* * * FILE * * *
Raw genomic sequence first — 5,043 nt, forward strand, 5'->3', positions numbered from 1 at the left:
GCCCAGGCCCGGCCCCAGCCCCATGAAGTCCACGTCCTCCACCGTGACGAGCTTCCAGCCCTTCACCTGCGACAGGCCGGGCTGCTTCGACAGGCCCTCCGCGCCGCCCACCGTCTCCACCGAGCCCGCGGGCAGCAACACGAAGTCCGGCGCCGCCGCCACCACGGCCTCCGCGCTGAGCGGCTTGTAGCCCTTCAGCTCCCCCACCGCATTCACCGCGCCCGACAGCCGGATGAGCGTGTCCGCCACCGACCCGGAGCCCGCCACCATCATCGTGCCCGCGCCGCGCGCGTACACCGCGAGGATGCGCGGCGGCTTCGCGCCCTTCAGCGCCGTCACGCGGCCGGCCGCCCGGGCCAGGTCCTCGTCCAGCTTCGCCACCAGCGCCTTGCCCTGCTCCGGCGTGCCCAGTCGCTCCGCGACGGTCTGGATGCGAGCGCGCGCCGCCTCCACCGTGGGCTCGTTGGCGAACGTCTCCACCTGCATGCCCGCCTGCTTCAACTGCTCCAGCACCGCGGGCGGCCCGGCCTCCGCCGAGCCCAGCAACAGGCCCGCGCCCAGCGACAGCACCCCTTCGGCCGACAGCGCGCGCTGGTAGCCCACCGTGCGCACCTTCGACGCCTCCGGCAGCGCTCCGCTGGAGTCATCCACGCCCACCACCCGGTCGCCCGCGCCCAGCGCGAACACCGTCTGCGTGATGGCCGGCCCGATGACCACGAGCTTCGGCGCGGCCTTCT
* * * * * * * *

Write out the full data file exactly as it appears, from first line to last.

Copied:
Raw genomic sequence first — 5,043 nt, forward strand, 5'->3', positions numbered from 1 at the left:
GCCCAGGCCCGGCCCCAGCCCCATGAAGTCCACGTCCTCCACCGTGACGAGCTTCCAGCCCTTCACCTGCGACAGGCCGGGCTGCTTCGACAGGCCCTCCGCGCCGCCCACCGTCTCCACCGAGCCCGCGGGCAGCAACACGAAGTCCGGCGCCGCCGCCACCACGGCCTCCGCGCTGAGCGGCTTGTAGCCCTTCAGCTCCCCCACCGCATTCACCGCGCCCGACAGCCGGATGAGCGTGTCCGCCACCGACCCGGAGCCCGCCACCATCATCGTGCCCGCGCCGCGCGCGTACACCGCGAGGATGCGCGGCGGCTTCGCGCCCTTCAGCGCCGTCACGCGGCCGGCCGCCCGGGCCAGGTCCTCGTCCAGCTTCGCCACCAGCGCCTTGCCCTGCTCCGGCGTGCCCAGTCGCTCCGCGACGGTCTGGATGCGAGCGCGCGCCGCCTCCACCGTGGGCTCGTTGGCGAACGTCTCCACCTGCATGCCCGCCTGCTTCAACTGCTCCAGCACCGCGGGCGGCCCGGCCTCCGCCGAGCCCAGCAACAGGCCCGCGCCCAGCGACAGCACCCCTTCGGCCGACAGCGCGCGCTGGTAGCCCACCGTGCGCACCTTCGACGCCTCCGGCAGCGCTCCGCTGGAGTCATCCACGCCCACCACCCGGTCGCCCGCGCCCAGCGCGAACACCGTCTGCGTGATGGCCGGCCCGATGACCACGAGCTTCGGCGCGGCCTTCT